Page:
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Brazilian baroque. The young son that ran from his dominant family, descends into decadence and then returns to the nest. With melodramatic themes of tyrannical fathers, incest, fierce family conflicts and an overheated and intense visual style to match. Written by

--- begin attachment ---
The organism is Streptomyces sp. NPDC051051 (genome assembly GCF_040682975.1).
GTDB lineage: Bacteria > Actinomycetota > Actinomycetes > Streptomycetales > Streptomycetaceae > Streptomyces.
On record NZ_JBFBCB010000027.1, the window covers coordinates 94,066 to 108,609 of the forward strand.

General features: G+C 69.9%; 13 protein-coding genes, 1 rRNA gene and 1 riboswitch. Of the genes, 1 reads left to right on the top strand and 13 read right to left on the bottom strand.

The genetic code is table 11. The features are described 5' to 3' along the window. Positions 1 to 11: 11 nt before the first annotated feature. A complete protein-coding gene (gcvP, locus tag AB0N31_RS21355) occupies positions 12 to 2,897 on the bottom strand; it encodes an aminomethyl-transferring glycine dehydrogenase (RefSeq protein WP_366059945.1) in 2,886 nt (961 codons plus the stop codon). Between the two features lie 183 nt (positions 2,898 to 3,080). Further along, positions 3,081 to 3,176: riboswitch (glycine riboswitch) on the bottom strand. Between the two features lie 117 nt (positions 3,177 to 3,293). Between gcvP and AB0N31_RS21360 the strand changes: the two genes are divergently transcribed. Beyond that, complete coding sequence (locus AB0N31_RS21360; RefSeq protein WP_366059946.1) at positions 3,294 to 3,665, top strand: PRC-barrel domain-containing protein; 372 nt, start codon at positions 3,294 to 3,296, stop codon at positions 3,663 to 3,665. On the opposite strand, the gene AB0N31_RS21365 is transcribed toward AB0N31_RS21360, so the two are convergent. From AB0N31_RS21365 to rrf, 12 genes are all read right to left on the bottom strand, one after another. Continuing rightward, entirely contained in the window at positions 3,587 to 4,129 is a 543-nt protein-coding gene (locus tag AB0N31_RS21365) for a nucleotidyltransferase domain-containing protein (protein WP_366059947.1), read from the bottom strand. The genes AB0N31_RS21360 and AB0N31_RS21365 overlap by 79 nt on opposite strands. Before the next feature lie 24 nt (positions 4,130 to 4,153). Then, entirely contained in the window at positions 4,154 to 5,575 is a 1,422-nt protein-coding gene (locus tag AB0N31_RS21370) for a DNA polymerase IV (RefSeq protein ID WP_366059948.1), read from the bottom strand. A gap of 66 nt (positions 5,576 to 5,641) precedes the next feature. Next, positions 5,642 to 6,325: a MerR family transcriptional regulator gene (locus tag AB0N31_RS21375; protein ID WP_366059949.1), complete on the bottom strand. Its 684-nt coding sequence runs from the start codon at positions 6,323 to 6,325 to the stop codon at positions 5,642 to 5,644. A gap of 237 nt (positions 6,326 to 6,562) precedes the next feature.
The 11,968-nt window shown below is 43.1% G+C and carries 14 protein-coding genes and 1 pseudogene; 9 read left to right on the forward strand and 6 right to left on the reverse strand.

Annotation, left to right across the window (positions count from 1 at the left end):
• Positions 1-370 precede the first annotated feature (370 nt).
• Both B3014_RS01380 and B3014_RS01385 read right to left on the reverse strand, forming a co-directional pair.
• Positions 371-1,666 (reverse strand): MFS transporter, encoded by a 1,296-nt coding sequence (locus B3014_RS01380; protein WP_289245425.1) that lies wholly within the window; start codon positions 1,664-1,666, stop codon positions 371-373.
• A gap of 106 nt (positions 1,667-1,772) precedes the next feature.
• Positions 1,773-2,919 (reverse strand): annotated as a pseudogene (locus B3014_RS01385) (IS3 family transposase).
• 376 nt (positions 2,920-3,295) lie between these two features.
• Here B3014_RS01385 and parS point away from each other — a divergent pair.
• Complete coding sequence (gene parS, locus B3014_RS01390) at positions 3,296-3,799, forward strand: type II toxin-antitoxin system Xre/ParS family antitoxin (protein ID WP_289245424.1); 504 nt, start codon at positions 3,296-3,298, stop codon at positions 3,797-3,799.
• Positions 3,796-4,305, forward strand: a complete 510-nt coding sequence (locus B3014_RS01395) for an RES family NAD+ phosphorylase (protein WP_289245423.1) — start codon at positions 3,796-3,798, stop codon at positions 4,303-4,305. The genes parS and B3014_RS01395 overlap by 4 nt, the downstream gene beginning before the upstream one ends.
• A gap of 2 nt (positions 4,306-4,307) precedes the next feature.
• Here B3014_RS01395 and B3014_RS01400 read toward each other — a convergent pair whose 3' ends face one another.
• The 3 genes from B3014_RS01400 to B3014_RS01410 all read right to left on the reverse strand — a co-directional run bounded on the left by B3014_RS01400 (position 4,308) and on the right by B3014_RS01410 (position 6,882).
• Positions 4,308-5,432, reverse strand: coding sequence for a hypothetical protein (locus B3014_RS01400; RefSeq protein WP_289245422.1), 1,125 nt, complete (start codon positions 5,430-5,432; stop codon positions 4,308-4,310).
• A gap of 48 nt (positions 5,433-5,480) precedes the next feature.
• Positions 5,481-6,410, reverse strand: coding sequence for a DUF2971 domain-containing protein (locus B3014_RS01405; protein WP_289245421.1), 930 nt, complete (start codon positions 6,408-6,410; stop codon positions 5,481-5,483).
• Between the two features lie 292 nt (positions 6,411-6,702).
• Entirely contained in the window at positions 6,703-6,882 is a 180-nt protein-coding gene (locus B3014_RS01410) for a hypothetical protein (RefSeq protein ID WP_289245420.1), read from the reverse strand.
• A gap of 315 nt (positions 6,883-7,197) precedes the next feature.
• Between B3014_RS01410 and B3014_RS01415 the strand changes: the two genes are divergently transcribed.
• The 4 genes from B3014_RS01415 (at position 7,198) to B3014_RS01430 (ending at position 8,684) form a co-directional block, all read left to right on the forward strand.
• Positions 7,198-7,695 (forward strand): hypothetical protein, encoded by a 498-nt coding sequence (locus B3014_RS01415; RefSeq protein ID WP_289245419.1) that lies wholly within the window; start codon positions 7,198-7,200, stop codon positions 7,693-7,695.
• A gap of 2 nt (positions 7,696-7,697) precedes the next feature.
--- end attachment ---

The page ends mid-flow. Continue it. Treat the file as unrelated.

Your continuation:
There may be two reasons why Luiz Fernando Carvalho was all over "LavourArcaica" to the point of exhaustion: he wanted to cover all bases to make sure his full vision would reach the screen, or he is a megalomaniac who has to put his signature in every aspect of the filmmaking process and only trust a few to share his view. I find this work good in sections, but even within these, not everything functions well all the time. Even if he did not have a shooting script as it has been told, but worked the novel as a succession of "reactions", his film is terribly verbose. Walter Carvalho's cinematography is fine, but repetitive, with multiple tracking shots of furniture, floors, nature, or distortions, when not trying to be simply "pretty"; and Selton Mello, while a fine actor, sometimes shouts as if he were performing on a Greek amphitheater for a distant audience. Simone Spoladore is beautiful but silent all through the film, until a late explosion which brings tragic consequences. The father is another wordy figure, while the rest of the family cries, and cries, and cries. A pity Carvalho (whose only feature film this is, while being a full time director of soap operas) did not adapt literature to moving images (this is not, by any means, the case), and leave the editing to someone else who could have reduced all those long tracking shots into reasonable length. Sex had never been so unexciting; while incest (a common practice all over the world, that may cause misery in someone's life or not) is glorified. In any case, watch its almost three hours if you believe in prizes... and this one has won dozens of them.
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